It’s Still Unclear If the Government Can Demand Alexa Search Data

Even if you trust Amazon or Google with data about your shopping or search habits, it’s reasonable to worry that governments may try to force those companies to turn over data about you. This was a central issue of the 2013 Snowden leaks, wherein it was discovered that many large tech companies were compelled by law or subpoena to turn over data to the U.S. government. Naturally, if Amazon is going to store recordings of even some of the things you say in your home, you might want to know if the company is going to turn that over to the government.

As it happens, a case where this could’ve happened has already occurred. In December of 2016, prosecutors in an Arkansas murder trial demanded that Amazon turn over any audio that the defendant’s Echo may have picked up the night that a man was found dead in the defendant’s hot tub. This was a pretty broad request, since there’s no reason other than blind guessing to believe that an Echo would’ve been activated during a crime. At the time, Amazon challenged the subpoena and refused to turn over its customer data.

Despite Amazon’s resistance, the defendant eventually decided to voluntarily hand over their Echo data. Fortunately, this doesn’t mean that Amazon is legally bound to honor similar requests in the future, but it also means that we still haven’t established a legal precedent for it. In the future, if another prosecutor tries to make an overly broad demand of Amazon’s data, the company may have to put up a whole new fight to defend their customer’s data. Who knows if Amazon will win the next time?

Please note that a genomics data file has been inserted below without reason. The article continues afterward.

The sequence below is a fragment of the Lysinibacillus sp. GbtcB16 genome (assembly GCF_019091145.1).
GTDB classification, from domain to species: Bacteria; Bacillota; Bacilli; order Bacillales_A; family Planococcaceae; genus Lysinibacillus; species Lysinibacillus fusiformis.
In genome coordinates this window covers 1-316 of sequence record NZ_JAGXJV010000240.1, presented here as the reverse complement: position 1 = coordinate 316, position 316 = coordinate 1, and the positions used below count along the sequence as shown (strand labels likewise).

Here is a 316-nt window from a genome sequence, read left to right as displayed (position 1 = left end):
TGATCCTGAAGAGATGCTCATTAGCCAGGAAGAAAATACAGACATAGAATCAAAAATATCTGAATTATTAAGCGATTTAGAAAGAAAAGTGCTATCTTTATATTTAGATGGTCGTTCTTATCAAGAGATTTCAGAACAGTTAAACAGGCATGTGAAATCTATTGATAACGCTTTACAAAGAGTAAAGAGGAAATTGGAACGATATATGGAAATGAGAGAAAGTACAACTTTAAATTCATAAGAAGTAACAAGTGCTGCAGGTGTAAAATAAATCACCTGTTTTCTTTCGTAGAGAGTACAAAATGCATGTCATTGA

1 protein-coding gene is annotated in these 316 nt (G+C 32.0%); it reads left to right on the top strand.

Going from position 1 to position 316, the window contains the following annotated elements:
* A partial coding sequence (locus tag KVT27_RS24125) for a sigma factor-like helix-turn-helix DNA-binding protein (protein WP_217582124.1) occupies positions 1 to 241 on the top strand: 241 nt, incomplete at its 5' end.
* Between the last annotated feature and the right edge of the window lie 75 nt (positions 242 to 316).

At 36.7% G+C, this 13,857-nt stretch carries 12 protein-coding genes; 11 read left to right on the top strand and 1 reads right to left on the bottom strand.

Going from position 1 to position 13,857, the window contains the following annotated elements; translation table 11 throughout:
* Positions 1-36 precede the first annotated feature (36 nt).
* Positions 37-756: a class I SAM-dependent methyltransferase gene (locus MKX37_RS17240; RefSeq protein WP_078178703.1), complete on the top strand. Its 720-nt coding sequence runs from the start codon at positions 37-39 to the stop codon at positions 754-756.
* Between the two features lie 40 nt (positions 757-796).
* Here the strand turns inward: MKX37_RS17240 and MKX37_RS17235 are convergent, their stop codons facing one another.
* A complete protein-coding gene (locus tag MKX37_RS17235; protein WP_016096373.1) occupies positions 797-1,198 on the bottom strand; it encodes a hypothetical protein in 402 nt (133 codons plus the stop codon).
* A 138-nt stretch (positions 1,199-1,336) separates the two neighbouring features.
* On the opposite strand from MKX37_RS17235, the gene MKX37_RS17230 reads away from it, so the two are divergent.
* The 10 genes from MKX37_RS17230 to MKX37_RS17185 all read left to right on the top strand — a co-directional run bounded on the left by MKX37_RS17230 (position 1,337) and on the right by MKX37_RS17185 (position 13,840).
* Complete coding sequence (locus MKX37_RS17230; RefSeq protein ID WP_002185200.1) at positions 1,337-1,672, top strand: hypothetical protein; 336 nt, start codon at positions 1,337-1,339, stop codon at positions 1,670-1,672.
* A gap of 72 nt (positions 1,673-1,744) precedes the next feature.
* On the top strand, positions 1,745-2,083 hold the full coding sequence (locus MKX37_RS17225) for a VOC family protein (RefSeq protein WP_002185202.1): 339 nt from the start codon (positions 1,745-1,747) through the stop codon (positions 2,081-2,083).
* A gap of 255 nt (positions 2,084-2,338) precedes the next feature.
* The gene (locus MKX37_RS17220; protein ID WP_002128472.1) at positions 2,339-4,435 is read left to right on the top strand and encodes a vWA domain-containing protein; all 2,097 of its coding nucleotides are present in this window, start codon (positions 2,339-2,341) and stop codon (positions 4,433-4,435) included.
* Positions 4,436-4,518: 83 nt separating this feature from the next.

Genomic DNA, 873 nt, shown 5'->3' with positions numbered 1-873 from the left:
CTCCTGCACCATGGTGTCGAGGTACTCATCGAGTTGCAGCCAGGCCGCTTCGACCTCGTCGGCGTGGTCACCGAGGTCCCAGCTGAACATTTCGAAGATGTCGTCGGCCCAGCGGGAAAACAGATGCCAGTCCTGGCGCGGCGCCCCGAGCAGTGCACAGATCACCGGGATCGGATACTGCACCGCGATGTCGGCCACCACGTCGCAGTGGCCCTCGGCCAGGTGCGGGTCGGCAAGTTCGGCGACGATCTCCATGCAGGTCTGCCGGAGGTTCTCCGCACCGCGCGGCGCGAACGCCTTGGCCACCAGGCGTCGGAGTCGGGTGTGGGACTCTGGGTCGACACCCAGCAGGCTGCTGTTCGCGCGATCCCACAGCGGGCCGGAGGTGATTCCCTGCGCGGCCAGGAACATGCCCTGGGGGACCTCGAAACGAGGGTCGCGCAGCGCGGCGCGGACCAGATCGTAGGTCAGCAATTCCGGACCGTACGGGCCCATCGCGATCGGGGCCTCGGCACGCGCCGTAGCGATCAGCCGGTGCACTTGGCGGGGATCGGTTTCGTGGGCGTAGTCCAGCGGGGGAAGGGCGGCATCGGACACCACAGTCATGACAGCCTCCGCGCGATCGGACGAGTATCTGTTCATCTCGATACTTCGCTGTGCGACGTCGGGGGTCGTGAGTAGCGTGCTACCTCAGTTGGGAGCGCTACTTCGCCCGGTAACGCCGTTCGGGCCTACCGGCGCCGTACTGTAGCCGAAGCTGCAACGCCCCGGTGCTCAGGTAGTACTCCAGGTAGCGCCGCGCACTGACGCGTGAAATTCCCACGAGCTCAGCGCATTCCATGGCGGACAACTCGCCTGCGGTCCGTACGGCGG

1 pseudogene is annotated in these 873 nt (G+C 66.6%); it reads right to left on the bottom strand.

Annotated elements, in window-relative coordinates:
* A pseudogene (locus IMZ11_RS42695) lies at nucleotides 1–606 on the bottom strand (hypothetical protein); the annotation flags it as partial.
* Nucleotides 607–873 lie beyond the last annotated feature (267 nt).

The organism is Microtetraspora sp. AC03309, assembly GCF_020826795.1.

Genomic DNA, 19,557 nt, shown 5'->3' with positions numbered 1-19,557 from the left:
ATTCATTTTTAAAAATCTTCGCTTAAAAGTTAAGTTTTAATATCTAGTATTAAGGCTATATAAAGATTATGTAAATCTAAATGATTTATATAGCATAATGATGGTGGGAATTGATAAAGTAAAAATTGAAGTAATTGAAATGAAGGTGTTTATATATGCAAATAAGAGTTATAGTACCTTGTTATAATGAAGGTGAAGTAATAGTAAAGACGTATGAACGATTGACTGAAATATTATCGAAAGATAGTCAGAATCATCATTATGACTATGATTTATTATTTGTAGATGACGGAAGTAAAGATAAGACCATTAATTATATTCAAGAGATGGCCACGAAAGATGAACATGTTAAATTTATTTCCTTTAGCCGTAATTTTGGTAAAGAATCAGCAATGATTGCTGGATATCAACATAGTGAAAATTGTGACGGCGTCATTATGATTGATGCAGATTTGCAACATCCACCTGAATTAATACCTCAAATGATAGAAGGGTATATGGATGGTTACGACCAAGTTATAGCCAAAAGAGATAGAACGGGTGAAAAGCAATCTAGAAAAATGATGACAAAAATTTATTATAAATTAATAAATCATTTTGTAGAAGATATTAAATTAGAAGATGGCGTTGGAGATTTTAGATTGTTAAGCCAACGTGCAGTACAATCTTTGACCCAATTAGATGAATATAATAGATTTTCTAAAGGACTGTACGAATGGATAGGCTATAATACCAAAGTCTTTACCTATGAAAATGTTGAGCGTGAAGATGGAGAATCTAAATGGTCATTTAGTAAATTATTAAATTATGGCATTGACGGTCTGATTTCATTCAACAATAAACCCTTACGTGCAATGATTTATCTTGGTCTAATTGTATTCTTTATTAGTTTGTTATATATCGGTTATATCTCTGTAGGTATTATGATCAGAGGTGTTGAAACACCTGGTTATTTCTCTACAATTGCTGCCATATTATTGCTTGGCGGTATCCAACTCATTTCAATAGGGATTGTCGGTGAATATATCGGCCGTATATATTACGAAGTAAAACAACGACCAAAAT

However, regardless of whether Amazon goes to bat for you in a hypothetical future legal battle, the likelihood that your Echo will cause you headaches are slim. For starters, only a small percentage of the things you say in your home are recorded and stored, and you can choose to delete that history if you need to. It’s not impossible that a court could demand your Alexa commands as evidence, but it’s such an unlikely event that it doesn’t seem worth factoring into your buying decisions.

Your Echo Could Be Hacked, But So Could Everything Else

Furthermore, all this assumes that everyone from Amazon to law enforcement are following the rules and being honest. Governments, hackers, and shady companies break the rules all the time, though. So, is it possible that someone could secretly use your Echo to spy on you without disclosing it?